Appeals held that imposing a mandatory life sentence without parole on a
juvenile convicted of first-degree felony murder does not constitute cruel
unusual punishment under the Michigan Constitution. In Launsburry, the
Court noted that to determine whether a punishment is G«£cruel or unusual,G«•
several factors must be analyzed, including the goal of rehabilitation. Id.
363, citing People v Bullock, 440 Mich 15 (1992). The Court in Launsburry
noted that MCL 769.1(3) required a sentencing court to consider a
prospects for rehabilitation at a juvenile sentencing hearing. Id. at 364.
Launsburry was decided prior to the effective date of statutory amendments
that require adult sentencing for juveniles convicted of first-degree
following G«£automatic waiverG«• proceedings. See 1996 PA 247G«Ű248. No
published case has addressed a G«£cruel or unusual punishmentG«• challenge
under the amended statute. See, however, People v Fernandez, 427 Mich
321, 339 (1986) (the goal of rehabilitation is not a consideration where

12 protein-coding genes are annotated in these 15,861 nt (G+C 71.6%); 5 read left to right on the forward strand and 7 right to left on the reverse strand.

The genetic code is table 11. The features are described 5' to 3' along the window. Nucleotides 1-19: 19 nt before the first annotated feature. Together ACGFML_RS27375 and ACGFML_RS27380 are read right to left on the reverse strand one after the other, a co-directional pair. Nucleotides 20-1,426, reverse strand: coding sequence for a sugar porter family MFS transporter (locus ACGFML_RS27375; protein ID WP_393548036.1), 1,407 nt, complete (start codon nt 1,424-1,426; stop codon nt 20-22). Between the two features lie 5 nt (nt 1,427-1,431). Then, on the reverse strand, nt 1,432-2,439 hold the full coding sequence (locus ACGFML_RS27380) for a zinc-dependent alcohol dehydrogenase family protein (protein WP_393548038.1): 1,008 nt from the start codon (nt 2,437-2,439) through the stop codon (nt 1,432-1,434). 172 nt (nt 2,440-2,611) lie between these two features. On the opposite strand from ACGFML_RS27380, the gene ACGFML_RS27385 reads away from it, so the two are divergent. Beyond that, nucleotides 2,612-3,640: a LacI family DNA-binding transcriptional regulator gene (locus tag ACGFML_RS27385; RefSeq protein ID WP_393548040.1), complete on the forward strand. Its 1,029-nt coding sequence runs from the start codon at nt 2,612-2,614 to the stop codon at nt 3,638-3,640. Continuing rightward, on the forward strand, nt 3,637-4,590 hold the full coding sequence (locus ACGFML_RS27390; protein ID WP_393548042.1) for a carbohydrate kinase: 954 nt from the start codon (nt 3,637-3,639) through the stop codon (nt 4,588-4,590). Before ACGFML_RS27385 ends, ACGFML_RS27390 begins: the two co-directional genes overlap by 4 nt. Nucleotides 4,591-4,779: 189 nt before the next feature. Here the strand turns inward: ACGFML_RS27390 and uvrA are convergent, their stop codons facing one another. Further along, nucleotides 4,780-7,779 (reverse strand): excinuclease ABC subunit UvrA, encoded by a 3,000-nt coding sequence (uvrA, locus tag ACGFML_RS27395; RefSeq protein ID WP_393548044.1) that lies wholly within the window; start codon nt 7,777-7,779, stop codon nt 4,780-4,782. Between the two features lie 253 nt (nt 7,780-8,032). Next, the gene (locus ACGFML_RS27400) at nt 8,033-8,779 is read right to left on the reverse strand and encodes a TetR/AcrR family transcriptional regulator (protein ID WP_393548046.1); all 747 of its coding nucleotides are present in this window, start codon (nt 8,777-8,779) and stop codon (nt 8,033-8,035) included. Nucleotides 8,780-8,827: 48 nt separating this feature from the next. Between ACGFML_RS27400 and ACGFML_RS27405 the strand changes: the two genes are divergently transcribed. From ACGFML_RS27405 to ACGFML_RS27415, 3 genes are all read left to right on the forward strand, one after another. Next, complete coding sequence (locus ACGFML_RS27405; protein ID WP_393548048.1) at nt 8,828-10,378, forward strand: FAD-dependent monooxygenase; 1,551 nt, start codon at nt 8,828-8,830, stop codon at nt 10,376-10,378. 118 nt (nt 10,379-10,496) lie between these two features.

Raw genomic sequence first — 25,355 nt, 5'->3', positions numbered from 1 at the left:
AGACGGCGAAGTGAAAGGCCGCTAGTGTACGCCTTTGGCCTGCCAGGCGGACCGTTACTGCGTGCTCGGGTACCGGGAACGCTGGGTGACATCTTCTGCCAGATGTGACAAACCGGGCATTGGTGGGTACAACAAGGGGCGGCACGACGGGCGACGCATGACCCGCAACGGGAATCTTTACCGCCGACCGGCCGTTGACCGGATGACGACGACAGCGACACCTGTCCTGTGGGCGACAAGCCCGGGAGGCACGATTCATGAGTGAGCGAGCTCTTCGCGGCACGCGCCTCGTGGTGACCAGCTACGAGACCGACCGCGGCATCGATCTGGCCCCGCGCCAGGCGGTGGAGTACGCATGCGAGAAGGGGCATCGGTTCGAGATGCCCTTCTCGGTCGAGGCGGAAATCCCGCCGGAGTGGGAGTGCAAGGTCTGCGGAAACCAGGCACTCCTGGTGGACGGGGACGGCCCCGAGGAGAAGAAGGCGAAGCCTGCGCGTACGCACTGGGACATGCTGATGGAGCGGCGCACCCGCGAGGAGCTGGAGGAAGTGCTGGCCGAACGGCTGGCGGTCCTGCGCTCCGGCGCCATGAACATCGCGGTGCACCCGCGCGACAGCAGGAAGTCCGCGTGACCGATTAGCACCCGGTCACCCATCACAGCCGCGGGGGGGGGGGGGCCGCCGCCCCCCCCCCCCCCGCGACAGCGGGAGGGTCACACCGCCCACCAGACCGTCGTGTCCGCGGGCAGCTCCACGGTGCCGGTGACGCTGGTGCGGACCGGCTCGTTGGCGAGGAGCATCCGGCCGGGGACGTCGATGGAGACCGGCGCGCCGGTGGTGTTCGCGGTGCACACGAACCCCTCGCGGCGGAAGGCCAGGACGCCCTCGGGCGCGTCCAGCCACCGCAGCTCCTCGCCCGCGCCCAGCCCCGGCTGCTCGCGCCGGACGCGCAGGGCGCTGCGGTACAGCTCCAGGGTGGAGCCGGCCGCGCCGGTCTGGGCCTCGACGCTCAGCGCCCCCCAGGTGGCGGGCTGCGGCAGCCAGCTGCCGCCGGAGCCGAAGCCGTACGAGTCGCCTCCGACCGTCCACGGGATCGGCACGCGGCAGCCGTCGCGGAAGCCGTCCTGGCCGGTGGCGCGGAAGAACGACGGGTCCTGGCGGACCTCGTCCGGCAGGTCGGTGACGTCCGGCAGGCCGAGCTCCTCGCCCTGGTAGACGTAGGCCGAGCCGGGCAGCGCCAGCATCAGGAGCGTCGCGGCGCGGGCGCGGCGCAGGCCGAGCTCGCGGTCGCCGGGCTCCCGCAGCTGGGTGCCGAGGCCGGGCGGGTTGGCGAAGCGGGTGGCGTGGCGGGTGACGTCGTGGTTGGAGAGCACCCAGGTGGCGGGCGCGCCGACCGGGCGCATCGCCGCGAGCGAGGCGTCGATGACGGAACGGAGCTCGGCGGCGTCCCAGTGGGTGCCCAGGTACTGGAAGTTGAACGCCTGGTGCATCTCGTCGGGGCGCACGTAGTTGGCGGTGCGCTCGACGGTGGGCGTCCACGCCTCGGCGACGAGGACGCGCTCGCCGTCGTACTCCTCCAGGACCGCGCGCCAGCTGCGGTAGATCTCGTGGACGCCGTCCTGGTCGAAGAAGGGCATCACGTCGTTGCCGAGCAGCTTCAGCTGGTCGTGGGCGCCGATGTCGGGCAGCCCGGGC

sentence is mandatory, non-parolable life imprisonment). See also Foster v
Withrow, 159 F Supp 2d 629, 643G«Ű46 (ED Mich, 2001) (a sentence of
life imprisonment for first-degree murder imposed upon a juvenile
does not violate the United States ConstitutionG«÷s prohibition of G«£cruel and
23.4 Alternative Sentences for Major Controlled Substance
Possession of 650 grams or more. MCL 769.1(5) and MCL 769.1(12)
provide that if an individual under the circuit courtG«÷s jurisdiction in an
G«£automatic waiverG«• or G«£traditional waiverG«• proceeding is convicted of a
violation or conspiracy to commit a violation of MCL 333.7403(2)(a)(i)
(possession of 650 grams or more of a Schedule 1 or 2 narcotic or cocaine),
the court must determine whether the best interests of the public would be
Section 15.6, for a discussion of
what constitutes G«£substantial and compelling reasonsG«• under these statutes.
G«£Assaultive crimeG«• means any of the following offenses:
assault with intent to do great bodily harm less than murder,
Basically, the court has to determine if there is G«£substantial and
compelling reasonsG«• to enforce mandated sentencing with a defendant and not
allow for time served prior to conviction. Unfortunately, all felony
assault violations fall under this guideline so that's why he must serve